Dassault Rafale wins USD 10.4 billion Indian Air Force jet fighter deal







 The Dassault Rafale fighter jet, manufactured by the French company Dassault Aviation, has won India's mammoth contract worth $10.4 billion, say sources. The Indian Air Force plans to buy 126 aircraft over the next ten years.

The process to determine the L1 (lowest bidder) has been completed, and sources indicate that the final contract is expected to be signed in the next financial year. The first 18 aircraft will be bought off the shelf. The rest 108 will be built by state-owned Hindustan Aeronautics Ltd. through technology transfers.

Sources say Defense ministry experts are still fine-tuning pricing details, including the cost of on-board weaponry and royalties for producing the aircraft in India.

There were six contenders for the world's biggest defence deal which included the Russian MiG- 35,Lockheed Martin's F-16 Falcon, Boeing's F-18 Hornet, the Swedish Saab Gripen, Eurofighter Typhoon and Rafale. (In Pics: Aircraft that competed for the defence deal)

Of these, the European EADS Eurofighter Typhoon and Dassault Rafale were in the final race for the global tender for a medium multi-role combat aircraft (MMRCA). The Eurofighter bid was backed by four partner nations including Germany, Spain, Italy and the United Kingdom while the Dassault Rafale was backed by the French Government.

On November 4 last year, Defence ministry had opened the commercial bid of the two firms left in the race and since then has been busy in determining the lowest bidder. The rest were rejected as they didn't meet the technical qualifications.

French President Nicolas Sarkozy has expressed happiness at India's selection of the Rafale. "The President of the French Republic has learned of India’s selection of the Rafale for the acquisition by the Indian Air Force of 126 fighter aircrafts. France is pleased with Indian government’s decision to select the French aircraft to enter into exclusive negotiations with Dassault," said a statement issued by the French Embassy in New Delhi.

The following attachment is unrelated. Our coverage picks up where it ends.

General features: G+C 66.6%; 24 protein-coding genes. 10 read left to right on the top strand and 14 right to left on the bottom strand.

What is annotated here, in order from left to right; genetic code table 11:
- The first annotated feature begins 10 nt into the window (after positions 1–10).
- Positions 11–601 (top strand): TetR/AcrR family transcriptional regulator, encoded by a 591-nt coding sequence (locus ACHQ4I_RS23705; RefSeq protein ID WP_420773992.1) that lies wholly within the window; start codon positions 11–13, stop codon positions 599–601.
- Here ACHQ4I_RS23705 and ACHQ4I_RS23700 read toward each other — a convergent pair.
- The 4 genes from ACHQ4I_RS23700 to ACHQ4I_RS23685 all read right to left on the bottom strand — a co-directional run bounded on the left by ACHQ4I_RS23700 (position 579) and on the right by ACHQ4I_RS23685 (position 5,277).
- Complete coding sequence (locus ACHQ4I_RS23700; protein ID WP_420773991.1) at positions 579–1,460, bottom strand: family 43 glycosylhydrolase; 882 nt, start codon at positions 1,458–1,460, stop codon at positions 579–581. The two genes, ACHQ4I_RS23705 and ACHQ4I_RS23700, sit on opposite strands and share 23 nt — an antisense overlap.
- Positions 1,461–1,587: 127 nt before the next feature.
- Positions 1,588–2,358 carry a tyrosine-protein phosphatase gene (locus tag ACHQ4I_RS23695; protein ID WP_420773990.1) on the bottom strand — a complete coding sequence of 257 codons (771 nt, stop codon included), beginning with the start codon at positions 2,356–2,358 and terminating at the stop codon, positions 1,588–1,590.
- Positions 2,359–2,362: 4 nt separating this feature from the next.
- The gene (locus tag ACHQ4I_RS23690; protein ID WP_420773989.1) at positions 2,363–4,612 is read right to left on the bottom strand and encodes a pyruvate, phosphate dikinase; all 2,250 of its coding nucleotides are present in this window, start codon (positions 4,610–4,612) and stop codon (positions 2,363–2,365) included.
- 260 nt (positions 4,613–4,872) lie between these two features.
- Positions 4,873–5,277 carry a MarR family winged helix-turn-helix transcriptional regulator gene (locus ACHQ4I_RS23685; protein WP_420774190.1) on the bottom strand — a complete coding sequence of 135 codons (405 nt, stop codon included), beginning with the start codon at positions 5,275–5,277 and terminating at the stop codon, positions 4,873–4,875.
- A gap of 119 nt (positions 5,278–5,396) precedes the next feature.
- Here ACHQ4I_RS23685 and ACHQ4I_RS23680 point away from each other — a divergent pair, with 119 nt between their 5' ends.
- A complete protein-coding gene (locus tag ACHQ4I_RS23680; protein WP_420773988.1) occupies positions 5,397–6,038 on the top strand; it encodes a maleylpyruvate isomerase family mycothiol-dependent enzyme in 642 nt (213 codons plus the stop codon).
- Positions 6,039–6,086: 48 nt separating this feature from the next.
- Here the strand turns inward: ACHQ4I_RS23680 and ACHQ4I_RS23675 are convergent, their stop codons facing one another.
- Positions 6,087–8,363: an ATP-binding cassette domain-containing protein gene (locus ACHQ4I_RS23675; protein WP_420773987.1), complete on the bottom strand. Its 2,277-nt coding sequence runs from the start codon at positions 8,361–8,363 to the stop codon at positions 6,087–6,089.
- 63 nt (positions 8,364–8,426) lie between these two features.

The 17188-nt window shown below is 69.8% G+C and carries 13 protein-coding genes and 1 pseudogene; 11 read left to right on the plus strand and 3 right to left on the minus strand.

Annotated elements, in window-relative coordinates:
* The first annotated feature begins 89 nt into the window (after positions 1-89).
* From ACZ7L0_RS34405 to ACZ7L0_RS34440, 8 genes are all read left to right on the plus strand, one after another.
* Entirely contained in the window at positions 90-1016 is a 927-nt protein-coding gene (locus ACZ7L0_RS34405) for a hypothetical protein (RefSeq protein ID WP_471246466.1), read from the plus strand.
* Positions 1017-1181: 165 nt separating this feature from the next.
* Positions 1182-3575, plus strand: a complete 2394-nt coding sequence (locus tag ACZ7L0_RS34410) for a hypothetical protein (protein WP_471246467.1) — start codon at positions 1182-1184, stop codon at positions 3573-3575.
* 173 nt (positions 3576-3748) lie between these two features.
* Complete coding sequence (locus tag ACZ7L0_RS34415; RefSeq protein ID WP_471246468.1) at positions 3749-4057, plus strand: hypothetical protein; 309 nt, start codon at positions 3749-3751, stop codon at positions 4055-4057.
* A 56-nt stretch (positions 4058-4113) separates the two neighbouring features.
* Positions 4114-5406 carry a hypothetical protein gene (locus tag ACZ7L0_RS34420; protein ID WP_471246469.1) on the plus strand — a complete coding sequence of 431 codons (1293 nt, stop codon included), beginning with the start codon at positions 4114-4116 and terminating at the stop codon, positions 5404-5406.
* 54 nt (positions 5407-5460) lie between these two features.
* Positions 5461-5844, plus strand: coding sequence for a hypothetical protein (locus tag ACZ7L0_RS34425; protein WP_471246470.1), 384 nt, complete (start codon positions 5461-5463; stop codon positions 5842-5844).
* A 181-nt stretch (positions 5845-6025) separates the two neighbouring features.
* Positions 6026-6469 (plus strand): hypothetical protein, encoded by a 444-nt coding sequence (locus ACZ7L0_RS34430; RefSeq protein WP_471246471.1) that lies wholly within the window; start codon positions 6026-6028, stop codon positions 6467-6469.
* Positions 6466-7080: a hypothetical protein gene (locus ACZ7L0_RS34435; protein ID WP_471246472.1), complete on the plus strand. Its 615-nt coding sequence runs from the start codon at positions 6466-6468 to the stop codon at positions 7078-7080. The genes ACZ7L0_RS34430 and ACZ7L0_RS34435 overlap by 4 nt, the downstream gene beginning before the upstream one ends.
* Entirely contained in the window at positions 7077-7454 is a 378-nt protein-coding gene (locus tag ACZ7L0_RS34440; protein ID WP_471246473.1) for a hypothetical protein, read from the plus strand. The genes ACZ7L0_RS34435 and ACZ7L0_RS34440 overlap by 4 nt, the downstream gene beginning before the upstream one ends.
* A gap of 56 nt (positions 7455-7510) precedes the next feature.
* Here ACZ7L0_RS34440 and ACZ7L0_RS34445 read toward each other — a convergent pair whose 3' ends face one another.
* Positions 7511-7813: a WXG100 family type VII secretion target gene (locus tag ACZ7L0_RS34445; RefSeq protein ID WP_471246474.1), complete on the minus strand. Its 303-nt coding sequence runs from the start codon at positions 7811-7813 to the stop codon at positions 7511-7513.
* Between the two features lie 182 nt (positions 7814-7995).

It said the announcement comes at the end of "a very high-level, fair and transparent competition" involving two European finalists for the bid.

"Negotiations for the contract will begin very soon and has the full support of the French authorities. It will include important technology transfers guaranteed by the French government. The Rafale has been selected, thanks to the aircraft’s competitive life-cycle costs, after the April 2011 pre-selection on the basis of its top-level operational performance.The realisation of the Rafale project will illustrate the depth and scale of the strategic partnership between France and India," the statement said.

The deal is the first foreign deal for Dassault's fighter jets. The French have for years been trying to get an export deal. Just last month, French Defense Minister Gerard Longuet warned the Rafale program could be stopped if foreign buyers don't materialize.

Longuet maintained that the Rafale is an "excellent plane" but acknowledged it is handicapped by its price, which is higher than its U.S. rival.

The Rafale, in service for the French Air Force since 2006, has been flying air support roles in Afghanistan since 2007, and was a big part of the NATO air campaign against Moammar Gaddafi's forces in Libya in 2011.

(With Agency inputs)
back to top